Agree with Betty - perhaps you can take on the DCs couple of evenings a week with him doing the cooking/tidying up to even things out.

Good luck - you are not really U - you both just sound a bit tired and fed up which is understandable.

FunnysInLaJardin Wed 27-Feb-13 22:33:27

we are both so tired come bed time for the DC that it is much easier to say fine Dad do it for DS2 than to have the ensuing tantrum which will mean Dad does it anyway. It's only the 3yo who is like this, but yes maybe it is time to burst that particular bubble.

I think this is all compounded by the fact that I don't see the DC nearly as much as I want to, so by throwing 'who does the most childcare' at me really hurts. I would LOVE to be home for 4pm like he is and see the DC for a few hours before be

FunnysInLaJardin Wed 27-Feb-13 22:39:44

I think the issue is that as a family we just don't have enough time during the working week. I would NOT recommend both parents working FT if you can possibly avoid it. It puts horrible pressure on a family.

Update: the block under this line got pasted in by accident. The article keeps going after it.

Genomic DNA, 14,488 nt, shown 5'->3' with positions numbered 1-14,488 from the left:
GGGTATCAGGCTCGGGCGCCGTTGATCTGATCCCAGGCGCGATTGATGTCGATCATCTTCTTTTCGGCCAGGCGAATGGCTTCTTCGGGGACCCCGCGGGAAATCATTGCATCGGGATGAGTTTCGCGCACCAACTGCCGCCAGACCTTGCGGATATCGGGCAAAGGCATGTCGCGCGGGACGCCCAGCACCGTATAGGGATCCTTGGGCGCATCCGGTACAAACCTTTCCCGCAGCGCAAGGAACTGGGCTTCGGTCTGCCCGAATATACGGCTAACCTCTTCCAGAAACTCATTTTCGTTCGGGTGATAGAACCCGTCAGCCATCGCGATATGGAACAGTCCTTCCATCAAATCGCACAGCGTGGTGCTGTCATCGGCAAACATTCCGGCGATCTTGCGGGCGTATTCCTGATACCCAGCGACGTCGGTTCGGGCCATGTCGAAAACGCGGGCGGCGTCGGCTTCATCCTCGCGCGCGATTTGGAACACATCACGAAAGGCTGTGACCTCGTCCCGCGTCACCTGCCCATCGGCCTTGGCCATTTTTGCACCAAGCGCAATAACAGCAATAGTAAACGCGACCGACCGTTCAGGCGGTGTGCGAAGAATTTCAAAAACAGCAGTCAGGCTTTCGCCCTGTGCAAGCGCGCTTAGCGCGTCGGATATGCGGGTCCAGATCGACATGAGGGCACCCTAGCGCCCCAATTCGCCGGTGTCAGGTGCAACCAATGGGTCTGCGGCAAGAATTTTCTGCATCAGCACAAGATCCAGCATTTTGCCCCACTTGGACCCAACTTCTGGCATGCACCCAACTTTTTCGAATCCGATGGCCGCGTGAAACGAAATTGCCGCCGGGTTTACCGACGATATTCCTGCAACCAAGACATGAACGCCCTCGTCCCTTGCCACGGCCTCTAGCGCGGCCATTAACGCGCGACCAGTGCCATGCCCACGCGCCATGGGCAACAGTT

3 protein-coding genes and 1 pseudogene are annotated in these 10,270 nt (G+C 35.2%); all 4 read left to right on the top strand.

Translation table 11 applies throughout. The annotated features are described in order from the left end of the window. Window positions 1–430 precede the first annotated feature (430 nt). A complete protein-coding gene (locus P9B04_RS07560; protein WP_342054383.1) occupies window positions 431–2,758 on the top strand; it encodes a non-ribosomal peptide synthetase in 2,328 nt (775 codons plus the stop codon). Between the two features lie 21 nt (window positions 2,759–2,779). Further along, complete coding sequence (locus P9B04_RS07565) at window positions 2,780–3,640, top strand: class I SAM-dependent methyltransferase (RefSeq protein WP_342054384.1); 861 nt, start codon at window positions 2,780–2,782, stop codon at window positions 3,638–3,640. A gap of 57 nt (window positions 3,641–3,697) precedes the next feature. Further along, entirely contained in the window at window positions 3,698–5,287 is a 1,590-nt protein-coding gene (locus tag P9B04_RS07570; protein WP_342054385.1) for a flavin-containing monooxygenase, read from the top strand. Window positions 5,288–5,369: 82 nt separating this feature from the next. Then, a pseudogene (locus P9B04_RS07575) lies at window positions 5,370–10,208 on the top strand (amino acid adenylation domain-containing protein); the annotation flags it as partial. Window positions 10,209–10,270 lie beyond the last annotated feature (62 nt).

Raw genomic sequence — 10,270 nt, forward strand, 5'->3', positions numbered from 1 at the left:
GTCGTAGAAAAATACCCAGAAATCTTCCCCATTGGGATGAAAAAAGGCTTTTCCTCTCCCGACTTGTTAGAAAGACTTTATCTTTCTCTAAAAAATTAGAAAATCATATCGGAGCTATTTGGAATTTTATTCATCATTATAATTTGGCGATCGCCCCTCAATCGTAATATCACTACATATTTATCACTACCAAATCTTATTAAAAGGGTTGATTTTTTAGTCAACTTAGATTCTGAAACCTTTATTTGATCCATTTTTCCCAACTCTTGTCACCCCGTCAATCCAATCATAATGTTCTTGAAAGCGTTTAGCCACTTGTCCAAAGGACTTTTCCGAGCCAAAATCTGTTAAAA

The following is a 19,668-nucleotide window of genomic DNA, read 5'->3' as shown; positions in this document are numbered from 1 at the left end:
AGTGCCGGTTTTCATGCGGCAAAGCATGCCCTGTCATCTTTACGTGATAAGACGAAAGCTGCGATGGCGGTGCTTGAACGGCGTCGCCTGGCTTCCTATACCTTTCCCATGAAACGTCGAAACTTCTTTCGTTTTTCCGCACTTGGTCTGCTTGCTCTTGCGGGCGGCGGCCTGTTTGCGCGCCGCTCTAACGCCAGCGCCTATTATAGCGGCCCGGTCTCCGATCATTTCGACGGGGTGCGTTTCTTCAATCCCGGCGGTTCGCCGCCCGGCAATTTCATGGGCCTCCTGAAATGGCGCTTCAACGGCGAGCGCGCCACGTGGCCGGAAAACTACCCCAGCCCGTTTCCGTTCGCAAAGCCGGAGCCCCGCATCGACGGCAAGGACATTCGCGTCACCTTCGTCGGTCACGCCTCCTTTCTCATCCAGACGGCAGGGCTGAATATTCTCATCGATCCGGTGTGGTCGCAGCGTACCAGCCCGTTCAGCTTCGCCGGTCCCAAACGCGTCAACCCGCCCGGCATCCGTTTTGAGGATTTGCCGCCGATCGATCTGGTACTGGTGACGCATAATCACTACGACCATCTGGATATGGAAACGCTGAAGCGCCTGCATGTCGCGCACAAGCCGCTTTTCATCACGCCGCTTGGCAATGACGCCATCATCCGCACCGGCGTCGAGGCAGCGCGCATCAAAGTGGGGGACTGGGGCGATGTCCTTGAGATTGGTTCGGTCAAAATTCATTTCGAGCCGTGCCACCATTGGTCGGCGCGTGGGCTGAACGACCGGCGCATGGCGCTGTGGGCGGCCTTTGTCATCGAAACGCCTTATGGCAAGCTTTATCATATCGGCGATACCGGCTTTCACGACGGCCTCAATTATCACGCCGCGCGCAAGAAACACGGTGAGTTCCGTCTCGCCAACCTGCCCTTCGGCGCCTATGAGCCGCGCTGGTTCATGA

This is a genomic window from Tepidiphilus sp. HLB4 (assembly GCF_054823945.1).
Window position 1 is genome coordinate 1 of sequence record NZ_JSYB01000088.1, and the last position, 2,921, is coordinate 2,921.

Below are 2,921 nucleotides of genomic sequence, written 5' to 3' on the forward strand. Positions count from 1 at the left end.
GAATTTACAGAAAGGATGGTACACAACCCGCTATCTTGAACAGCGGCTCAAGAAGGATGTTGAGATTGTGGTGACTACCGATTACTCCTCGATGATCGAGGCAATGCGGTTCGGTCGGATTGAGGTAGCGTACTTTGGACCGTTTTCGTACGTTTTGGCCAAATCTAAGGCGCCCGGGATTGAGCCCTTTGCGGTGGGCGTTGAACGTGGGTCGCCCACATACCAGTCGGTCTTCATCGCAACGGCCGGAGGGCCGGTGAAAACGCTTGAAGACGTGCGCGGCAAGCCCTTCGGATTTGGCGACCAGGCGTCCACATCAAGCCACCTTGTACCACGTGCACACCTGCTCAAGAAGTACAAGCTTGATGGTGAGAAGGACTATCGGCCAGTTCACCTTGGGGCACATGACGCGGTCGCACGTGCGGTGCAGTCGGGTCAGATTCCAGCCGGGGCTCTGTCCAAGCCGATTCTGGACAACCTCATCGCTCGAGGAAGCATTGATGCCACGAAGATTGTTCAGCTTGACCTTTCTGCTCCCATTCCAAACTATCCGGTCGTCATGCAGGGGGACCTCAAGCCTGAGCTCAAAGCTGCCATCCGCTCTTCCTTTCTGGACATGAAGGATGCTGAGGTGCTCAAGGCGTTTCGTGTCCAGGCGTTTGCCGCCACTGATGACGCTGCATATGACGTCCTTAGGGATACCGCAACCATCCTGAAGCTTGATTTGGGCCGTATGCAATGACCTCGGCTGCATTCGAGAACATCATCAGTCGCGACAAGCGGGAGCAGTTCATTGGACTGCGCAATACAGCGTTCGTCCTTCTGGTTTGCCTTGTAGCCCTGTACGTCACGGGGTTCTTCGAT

Ref taking the DC out for the evening. After 6pm there is little you can do with 2 small children which won't make them even more tired. We used to have a gym night twice a week each but found that it meant late nights i.e. everyone not home until after 8pm 4 nights a week, and that in itself put pressure on.

And Mok the problem is I don't know how to do more. When I get home it is straight into homework, bath, tidying up, bedtime and then I cook dinner and tidy up. I'm not sure what else I could do. But I am made to feel as though I am not pulling my weight